Archive | July, 2015

No more carrier based nonprofit fundraising solutions, please.

22 Jul

innovate

I love true innovation and disruption.

Some things are billed as new and innovative (and really aren’t) and somethings truly are innovative. The “sharing economy” or as some politicians have awkwardly (they don’t know anything do they?) called the “gig economy” have spawned true innovations.

As it pertains to nonprofit fundraising I am always on the lookout for true innovation.

Last week I saw an announcement of a new fundraising platform so in the spirit of looking for innovation in this space I checked it out.

The platform is called “TPO” for “The People’s Operator,” and it’s a mobile phone service that allows customers to donate part of their phone bill to their favorite non-profit.

TPO’s rate plans start at $32 per month and they say they will give 10% of a phone bill to the subscriber’s favorite nonprofit. In essence TPO becomes your wireless provider on some one else’s network.

Philanthropy by individuals is a passion here at RAZ Mobile for sure, so on one hand I salute TPO but on the other hand this isn’t an innovation nor do I consider this to be a “cool” service.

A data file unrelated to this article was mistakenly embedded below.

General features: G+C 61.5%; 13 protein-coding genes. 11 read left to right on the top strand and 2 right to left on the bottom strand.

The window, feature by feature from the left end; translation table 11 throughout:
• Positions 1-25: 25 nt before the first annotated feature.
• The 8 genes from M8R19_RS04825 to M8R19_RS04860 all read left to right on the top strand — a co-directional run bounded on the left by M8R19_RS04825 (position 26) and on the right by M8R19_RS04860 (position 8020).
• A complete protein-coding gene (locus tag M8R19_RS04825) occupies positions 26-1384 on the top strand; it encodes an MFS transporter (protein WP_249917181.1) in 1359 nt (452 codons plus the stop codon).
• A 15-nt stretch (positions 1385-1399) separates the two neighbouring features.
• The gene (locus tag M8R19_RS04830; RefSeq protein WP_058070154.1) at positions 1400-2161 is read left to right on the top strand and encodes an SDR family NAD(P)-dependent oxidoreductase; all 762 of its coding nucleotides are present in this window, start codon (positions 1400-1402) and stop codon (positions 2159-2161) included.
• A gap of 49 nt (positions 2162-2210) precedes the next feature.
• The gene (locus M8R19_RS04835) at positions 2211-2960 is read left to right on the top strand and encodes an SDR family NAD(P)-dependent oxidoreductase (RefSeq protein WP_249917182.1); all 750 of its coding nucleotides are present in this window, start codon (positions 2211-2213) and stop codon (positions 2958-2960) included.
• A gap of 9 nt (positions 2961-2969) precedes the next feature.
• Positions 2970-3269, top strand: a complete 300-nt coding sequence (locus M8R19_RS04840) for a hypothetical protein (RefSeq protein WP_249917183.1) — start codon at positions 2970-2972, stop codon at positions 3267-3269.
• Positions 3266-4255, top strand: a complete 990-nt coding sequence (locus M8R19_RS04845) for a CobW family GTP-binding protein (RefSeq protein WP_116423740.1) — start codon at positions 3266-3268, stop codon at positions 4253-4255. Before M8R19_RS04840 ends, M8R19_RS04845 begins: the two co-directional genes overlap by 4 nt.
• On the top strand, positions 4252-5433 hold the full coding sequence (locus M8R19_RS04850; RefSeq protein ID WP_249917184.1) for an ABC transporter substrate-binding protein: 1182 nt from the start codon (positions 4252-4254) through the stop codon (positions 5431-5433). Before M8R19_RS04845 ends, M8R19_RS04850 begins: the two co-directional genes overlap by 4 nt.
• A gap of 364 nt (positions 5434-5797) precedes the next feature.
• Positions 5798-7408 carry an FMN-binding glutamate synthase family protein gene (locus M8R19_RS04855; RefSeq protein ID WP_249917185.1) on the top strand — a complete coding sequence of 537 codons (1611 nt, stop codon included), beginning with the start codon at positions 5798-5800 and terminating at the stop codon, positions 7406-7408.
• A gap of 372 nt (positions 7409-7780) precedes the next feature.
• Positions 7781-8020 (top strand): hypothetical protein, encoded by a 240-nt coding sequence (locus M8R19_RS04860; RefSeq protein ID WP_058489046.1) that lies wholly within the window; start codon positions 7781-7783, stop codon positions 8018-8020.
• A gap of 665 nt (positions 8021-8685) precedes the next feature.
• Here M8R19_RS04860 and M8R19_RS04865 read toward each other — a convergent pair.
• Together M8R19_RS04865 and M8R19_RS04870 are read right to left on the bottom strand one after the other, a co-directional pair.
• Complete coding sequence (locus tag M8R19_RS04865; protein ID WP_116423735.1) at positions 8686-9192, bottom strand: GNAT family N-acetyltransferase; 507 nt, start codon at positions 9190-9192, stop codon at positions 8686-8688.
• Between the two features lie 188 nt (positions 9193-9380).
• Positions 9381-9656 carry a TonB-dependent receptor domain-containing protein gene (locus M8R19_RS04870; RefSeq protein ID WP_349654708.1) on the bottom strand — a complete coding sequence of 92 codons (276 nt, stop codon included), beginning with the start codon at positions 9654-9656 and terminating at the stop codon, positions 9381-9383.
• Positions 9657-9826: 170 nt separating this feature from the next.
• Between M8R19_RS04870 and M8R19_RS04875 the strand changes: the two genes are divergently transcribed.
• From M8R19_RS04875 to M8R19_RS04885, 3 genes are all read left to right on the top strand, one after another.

In fact, I think it’s kind of lame.

Let me explain.

Donors want to give straight to the cause of their choice and increasingly this means online and mobile with 100% going to the cause immediately.

Having my donation go through a carrier is not a direct donation. Nor does this sound like a service that will provide donor info to the cause since carriers in the US aren’t supposed to be sharing my info with anyone but authorities in response to subpoenas.

So how does this help a nonprofit? Yes, the money will get to them eventually but do I really want my donation sitting at the carrier for a few weeks? Nope.

Do I want my donation limited to $3 per month? Nope. If I’m having a good day and I’m in the moment so-to-speak what do I do if I want to give $100? Can’t happen with TPO.

I’d have to search for the cause on my phone and then, as way too many profits do today, I’d have to try to complete my donation via their PC giving page on my phone.

Can we all agree that giving money to a platform first and then letting them hold it and forward it on to the cause later just needs to go the way of the typewriter?

Just as people needing a ride summon cars with Uber, just as they create their own radio stations with Spotify, just as they rent rooms from the owners of the room with AirBNB, the notion of how to give is changing and the 80 million millennials want to give DIRECTLY to nonprofits they believe in. I think Boomers feel the same way.